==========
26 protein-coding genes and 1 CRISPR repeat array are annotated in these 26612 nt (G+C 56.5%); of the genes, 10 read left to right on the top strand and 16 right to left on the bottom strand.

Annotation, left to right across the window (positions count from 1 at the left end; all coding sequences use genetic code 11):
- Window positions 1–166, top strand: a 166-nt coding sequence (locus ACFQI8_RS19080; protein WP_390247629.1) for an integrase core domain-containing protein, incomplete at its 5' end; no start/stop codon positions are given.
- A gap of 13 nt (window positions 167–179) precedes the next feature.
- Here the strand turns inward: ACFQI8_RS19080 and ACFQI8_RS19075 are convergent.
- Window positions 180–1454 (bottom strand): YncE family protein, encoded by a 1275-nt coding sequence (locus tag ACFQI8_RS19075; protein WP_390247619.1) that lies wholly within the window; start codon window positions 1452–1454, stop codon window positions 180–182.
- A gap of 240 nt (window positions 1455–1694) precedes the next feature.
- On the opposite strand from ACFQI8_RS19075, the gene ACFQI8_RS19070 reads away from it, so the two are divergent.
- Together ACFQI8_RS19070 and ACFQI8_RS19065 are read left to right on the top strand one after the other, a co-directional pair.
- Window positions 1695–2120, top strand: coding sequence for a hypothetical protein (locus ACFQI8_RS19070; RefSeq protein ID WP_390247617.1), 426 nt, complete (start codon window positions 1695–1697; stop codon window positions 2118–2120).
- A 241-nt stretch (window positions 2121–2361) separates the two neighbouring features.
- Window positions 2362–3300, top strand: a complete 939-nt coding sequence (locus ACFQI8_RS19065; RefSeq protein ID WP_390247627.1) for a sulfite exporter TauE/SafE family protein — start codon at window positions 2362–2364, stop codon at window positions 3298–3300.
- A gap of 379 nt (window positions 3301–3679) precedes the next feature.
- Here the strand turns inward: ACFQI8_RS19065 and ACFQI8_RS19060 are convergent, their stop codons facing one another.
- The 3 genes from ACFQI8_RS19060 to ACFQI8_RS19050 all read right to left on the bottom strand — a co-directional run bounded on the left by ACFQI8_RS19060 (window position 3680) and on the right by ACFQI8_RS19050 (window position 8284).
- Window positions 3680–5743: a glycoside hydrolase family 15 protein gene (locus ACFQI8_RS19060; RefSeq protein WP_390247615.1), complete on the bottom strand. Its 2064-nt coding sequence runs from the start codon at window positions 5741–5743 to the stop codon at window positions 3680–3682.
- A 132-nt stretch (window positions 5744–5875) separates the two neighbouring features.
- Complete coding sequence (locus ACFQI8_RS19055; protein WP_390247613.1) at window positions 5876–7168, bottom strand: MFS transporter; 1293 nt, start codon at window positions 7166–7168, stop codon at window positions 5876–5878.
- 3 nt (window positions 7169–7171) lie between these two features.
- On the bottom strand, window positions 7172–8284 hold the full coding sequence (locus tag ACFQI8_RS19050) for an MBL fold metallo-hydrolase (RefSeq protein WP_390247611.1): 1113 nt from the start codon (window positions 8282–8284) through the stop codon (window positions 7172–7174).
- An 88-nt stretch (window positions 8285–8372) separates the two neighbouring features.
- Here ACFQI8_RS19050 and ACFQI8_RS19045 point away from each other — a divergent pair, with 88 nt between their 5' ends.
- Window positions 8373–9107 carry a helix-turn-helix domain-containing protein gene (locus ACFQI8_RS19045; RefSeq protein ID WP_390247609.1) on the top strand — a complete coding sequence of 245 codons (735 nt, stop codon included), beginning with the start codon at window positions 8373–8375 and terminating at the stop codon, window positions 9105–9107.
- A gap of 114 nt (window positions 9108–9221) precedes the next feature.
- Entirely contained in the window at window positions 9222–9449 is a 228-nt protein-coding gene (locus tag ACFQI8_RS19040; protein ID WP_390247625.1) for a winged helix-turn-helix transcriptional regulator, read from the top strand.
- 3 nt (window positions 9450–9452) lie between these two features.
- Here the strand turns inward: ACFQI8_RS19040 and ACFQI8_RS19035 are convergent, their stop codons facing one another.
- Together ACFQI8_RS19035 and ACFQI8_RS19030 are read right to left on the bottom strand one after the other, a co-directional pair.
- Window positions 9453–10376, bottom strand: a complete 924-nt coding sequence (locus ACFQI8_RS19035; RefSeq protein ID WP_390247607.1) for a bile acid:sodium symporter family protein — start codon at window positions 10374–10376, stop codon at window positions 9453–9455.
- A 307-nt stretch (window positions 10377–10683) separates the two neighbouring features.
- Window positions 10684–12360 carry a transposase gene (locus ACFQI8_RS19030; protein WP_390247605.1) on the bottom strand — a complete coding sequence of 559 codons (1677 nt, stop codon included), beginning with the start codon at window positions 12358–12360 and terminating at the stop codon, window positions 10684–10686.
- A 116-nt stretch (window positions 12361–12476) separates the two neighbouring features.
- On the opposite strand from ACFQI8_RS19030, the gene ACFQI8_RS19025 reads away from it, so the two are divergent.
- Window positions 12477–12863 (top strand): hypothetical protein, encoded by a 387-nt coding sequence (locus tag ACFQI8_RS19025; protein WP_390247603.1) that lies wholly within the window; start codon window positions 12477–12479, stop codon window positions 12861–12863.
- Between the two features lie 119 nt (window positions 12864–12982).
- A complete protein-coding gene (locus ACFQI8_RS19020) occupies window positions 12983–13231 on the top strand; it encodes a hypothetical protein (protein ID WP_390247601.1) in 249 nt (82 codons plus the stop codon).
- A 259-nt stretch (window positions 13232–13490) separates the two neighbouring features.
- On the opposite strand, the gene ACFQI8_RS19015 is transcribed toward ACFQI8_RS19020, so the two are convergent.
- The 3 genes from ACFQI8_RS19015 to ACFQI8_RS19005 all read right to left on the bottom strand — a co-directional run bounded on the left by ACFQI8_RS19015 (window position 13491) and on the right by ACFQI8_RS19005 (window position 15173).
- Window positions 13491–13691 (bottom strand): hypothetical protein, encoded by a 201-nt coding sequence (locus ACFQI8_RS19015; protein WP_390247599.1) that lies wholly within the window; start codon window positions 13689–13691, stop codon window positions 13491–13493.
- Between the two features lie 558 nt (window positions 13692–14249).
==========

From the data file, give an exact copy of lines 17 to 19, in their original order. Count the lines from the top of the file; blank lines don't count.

- A 132-nt stretch (window positions 5744–5875) separates the two neighbouring features.
- Complete coding sequence (locus ACFQI8_RS19055; protein WP_390247613.1) at window positions 5876–7168, bottom strand: MFS transporter; 1293 nt, start codon at window positions 7166–7168, stop codon at window positions 5876–5878.
- 3 nt (window positions 7169–7171) lie between these two features.